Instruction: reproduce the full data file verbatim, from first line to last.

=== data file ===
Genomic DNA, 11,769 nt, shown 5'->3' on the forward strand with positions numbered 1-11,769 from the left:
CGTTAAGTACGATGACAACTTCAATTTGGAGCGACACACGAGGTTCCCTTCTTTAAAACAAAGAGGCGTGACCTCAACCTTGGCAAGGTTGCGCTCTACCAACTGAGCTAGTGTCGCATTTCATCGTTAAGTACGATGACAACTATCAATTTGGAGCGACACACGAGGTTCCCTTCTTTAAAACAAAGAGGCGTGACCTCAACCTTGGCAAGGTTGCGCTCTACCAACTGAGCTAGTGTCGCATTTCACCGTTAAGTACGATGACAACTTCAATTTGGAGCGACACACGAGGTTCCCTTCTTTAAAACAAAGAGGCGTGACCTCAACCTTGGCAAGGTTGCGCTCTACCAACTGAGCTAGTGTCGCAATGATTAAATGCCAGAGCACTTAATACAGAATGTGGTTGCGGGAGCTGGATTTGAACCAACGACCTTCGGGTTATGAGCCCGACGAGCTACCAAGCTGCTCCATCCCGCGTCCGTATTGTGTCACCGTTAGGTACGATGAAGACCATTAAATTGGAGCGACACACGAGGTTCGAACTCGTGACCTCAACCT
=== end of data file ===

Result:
Genomic DNA, 11,769 nt, shown 5'->3' on the forward strand with positions numbered 1-11,769 from the left:
CGTTAAGTACGATGACAACTTCAATTTGGAGCGACACACGAGGTTCCCTTCTTTAAAACAAAGAGGCGTGACCTCAACCTTGGCAAGGTTGCGCTCTACCAACTGAGCTAGTGTCGCATTTCATCGTTAAGTACGATGACAACTATCAATTTGGAGCGACACACGAGGTTCCCTTCTTTAAAACAAAGAGGCGTGACCTCAACCTTGGCAAGGTTGCGCTCTACCAACTGAGCTAGTGTCGCATTTCACCGTTAAGTACGATGACAACTTCAATTTGGAGCGACACACGAGGTTCCCTTCTTTAAAACAAAGAGGCGTGACCTCAACCTTGGCAAGGTTGCGCTCTACCAACTGAGCTAGTGTCGCAATGATTAAATGCCAGAGCACTTAATACAGAATGTGGTTGCGGGAGCTGGATTTGAACCAACGACCTTCGGGTTATGAGCCCGACGAGCTACCAAGCTGCTCCATCCCGCGTCCGTATTGTGTCACCGTTAGGTACGATGAAGACCATTAAATTGGAGCGACACACGAGGTTCGAACTCGTGACCTCAACCT